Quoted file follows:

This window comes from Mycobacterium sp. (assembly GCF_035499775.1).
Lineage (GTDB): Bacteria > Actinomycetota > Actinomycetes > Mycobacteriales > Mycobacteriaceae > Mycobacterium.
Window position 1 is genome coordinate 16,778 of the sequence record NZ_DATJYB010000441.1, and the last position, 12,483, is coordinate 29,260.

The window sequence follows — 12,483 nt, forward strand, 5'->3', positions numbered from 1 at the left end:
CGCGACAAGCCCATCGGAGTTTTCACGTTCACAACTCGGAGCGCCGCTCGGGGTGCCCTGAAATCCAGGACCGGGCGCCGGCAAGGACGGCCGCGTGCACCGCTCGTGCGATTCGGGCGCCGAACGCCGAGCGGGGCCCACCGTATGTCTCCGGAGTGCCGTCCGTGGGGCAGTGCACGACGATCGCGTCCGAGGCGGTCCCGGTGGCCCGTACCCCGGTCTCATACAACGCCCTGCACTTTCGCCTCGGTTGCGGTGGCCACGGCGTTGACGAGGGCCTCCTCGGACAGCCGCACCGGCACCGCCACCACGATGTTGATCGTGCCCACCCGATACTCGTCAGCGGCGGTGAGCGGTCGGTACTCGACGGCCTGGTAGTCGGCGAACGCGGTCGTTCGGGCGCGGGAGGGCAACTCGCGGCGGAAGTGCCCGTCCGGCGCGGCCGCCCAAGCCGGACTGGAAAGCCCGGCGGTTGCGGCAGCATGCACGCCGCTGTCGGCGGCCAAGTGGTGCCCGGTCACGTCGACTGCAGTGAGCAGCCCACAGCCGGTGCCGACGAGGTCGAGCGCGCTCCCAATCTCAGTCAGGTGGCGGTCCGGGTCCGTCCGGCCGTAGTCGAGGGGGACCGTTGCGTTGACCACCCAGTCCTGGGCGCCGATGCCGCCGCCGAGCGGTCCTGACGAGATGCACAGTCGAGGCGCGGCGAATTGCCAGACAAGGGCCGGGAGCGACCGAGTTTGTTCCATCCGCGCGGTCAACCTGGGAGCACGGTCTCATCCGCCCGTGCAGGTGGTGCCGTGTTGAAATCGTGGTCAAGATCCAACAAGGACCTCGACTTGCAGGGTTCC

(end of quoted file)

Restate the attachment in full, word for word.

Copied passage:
This window comes from Mycobacterium sp. (assembly GCF_035499775.1).
Lineage (GTDB): Bacteria > Actinomycetota > Actinomycetes > Mycobacteriales > Mycobacteriaceae > Mycobacterium.
Window position 1 is genome coordinate 16,778 of the sequence record NZ_DATJYB010000441.1, and the last position, 12,483, is coordinate 29,260.

The window sequence follows — 12,483 nt, forward strand, 5'->3', positions numbered from 1 at the left end:
CGCGACAAGCCCATCGGAGTTTTCACGTTCACAACTCGGAGCGCCGCTCGGGGTGCCCTGAAATCCAGGACCGGGCGCCGGCAAGGACGGCCGCGTGCACCGCTCGTGCGATTCGGGCGCCGAACGCCGAGCGGGGCCCACCGTATGTCTCCGGAGTGCCGTCCGTGGGGCAGTGCACGACGATCGCGTCCGAGGCGGTCCCGGTGGCCCGTACCCCGGTCTCATACAACGCCCTGCACTTTCGCCTCGGTTGCGGTGGCCACGGCGTTGACGAGGGCCTCCTCGGACAGCCGCACCGGCACCGCCACCACGATGTTGATCGTGCCCACCCGATACTCGTCAGCGGCGGTGAGCGGTCGGTACTCGACGGCCTGGTAGTCGGCGAACGCGGTCGTTCGGGCGCGGGAGGGCAACTCGCGGCGGAAGTGCCCGTCCGGCGCGGCCGCCCAAGCCGGACTGGAAAGCCCGGCGGTTGCGGCAGCATGCACGCCGCTGTCGGCGGCCAAGTGGTGCCCGGTCACGTCGACTGCAGTGAGCAGCCCACAGCCGGTGCCGACGAGGTCGAGCGCGCTCCCAATCTCAGTCAGGTGGCGGTCCGGGTCCGTCCGGCCGTAGTCGAGGGGGACCGTTGCGTTGACCACCCAGTCCTGGGCGCCGATGCCGCCGCCGAGCGGTCCTGACGAGATGCACAGTCGAGGCGCGGCGAATTGCCAGACAAGGGCCGGGAGCGACCGAGTTTGTTCCATCCGCGCGGTCAACCTGGGAGCACGGTCTCATCCGCCCGTGCAGGTGGTGCCGTGTTGAAATCGTGGTCAAGATCCAACAAGGACCTCGACTTGCAGGGTTCC